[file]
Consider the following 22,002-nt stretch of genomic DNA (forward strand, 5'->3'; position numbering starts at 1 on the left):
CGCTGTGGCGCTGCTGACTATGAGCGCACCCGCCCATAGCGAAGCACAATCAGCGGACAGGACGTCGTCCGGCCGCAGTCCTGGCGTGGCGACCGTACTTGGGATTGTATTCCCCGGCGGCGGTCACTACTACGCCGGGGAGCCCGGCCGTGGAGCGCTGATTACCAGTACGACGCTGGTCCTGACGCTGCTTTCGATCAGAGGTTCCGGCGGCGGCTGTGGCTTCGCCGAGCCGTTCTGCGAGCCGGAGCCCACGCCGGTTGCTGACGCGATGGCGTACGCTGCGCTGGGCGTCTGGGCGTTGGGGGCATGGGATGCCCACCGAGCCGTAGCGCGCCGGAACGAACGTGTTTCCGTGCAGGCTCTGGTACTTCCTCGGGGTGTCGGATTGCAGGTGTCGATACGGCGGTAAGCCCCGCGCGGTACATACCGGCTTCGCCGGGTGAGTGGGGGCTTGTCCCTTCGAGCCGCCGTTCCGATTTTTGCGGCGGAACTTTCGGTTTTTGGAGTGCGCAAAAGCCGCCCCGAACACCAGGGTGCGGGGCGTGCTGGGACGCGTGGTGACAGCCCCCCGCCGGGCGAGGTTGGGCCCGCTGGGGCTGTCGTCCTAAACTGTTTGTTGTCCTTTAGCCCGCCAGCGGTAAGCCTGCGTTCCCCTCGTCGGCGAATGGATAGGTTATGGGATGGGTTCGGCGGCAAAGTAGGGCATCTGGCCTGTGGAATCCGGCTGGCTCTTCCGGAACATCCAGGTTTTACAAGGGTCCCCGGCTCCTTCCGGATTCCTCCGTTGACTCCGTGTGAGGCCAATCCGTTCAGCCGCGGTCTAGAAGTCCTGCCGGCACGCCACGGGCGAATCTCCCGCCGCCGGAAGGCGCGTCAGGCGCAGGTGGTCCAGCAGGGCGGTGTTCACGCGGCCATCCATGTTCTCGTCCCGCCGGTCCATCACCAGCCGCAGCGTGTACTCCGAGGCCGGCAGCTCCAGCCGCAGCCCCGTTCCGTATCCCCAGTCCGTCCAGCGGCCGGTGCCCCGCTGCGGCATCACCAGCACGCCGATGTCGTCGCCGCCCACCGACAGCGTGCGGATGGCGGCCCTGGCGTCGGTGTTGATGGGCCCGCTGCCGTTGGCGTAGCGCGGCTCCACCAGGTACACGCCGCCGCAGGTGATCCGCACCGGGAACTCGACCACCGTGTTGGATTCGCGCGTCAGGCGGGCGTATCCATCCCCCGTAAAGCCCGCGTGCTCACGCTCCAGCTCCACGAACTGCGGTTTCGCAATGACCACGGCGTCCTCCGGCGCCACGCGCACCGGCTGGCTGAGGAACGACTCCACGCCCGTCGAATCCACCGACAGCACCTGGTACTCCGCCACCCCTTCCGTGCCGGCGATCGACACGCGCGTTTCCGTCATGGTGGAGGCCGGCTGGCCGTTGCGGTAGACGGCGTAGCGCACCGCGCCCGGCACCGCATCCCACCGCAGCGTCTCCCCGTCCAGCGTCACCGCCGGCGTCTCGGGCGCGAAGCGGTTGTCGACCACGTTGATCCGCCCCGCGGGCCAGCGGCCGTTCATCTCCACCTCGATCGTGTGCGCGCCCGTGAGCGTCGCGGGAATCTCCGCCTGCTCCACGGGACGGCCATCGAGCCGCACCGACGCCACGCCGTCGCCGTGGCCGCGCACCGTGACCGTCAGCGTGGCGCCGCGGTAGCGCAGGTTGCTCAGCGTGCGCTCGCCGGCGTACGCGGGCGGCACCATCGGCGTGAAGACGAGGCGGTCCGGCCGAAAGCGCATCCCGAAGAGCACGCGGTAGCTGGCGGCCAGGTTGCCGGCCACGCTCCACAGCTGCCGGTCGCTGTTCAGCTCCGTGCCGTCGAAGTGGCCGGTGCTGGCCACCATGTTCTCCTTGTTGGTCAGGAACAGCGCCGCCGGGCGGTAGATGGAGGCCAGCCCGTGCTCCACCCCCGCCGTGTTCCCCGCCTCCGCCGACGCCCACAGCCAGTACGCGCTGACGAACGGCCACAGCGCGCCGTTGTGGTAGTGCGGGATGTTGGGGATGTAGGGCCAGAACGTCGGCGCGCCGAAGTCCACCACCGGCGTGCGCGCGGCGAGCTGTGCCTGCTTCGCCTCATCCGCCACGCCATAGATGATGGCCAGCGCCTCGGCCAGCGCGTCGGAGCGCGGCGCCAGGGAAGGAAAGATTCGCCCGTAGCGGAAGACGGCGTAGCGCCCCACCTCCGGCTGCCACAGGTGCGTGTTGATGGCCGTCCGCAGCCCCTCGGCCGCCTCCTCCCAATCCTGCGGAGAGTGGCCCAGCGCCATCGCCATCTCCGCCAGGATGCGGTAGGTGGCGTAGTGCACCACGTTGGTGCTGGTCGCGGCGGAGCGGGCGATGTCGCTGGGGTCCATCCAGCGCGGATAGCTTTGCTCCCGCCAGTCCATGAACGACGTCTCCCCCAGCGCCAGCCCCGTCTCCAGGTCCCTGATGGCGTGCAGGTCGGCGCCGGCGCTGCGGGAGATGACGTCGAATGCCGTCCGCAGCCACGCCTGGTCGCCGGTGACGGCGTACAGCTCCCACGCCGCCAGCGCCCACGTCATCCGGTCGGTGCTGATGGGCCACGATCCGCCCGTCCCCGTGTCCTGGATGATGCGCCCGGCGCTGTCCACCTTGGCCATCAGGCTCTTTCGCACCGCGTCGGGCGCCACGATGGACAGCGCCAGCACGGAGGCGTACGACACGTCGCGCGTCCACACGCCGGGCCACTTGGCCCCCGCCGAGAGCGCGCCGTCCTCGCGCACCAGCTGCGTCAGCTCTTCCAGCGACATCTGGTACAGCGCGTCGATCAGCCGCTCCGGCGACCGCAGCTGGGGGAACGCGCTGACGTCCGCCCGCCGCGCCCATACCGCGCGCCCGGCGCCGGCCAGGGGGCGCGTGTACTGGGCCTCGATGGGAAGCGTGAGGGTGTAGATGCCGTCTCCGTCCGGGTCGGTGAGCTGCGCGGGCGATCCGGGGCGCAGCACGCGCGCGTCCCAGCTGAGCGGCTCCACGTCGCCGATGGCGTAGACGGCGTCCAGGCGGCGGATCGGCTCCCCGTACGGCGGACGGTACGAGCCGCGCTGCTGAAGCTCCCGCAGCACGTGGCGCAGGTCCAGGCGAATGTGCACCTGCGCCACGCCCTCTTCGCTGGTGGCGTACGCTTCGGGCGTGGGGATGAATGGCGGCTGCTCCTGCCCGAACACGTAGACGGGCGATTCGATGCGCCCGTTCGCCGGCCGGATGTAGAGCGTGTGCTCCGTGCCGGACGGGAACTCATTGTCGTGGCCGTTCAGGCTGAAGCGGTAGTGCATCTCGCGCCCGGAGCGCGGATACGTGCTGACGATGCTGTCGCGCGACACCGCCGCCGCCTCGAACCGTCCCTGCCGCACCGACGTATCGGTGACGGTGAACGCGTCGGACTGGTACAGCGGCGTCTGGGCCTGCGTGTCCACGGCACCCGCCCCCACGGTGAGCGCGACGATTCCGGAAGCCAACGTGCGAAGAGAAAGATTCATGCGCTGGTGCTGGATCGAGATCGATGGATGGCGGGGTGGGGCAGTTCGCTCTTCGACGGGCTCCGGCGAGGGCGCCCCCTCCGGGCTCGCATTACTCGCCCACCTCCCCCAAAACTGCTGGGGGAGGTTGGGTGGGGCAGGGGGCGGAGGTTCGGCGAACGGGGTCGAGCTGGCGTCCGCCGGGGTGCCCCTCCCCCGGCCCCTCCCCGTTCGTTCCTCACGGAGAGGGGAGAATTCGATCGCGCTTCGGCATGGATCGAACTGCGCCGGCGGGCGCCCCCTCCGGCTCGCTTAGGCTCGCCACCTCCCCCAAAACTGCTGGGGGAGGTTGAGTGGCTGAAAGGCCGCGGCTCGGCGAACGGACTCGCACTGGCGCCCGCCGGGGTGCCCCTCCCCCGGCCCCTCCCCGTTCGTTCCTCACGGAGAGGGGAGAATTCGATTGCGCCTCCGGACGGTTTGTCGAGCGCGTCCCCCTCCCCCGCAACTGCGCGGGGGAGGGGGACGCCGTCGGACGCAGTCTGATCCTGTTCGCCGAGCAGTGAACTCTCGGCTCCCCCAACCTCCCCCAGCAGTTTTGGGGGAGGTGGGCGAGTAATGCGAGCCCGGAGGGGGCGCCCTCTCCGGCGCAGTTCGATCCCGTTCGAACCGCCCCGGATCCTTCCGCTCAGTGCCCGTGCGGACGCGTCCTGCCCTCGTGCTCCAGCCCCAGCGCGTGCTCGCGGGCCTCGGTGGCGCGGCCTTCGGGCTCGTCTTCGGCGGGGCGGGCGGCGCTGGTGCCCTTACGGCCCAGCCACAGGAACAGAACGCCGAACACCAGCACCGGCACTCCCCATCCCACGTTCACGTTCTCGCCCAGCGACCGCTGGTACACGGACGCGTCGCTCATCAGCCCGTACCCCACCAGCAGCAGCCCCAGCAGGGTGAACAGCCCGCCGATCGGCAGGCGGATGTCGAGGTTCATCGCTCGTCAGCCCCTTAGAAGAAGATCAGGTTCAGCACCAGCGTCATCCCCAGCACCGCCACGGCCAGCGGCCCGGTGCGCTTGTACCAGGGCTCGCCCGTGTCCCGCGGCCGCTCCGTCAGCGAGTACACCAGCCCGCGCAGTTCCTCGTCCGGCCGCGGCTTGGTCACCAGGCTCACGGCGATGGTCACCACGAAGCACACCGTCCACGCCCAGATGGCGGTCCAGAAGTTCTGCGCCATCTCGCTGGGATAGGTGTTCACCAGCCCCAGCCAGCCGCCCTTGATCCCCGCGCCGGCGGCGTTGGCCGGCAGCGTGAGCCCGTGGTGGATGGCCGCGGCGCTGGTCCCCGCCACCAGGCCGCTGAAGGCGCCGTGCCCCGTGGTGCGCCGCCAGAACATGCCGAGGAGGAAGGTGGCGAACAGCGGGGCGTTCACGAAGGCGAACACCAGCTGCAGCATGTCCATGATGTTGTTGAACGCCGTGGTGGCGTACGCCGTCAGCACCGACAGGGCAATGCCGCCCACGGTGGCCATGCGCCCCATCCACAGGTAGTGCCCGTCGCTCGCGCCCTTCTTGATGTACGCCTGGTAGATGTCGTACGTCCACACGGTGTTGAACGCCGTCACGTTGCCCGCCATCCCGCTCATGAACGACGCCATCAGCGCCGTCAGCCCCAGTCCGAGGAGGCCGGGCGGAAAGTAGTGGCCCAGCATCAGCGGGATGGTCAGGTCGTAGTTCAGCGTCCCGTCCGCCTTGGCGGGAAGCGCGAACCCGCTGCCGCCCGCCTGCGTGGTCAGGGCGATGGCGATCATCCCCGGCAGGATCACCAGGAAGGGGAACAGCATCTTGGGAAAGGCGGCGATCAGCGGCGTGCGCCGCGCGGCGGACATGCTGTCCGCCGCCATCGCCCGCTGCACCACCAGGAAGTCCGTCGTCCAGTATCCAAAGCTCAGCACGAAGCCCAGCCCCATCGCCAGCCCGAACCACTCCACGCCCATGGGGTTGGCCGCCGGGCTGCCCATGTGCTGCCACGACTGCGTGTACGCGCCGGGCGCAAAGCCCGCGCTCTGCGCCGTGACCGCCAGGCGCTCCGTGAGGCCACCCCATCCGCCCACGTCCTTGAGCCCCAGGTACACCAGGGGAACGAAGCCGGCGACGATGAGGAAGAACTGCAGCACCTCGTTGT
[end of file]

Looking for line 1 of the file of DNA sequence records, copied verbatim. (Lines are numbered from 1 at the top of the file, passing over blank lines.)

Consider the following 22,002-nt stretch of genomic DNA (forward strand, 5'->3'; position numbering starts at 1 on the left):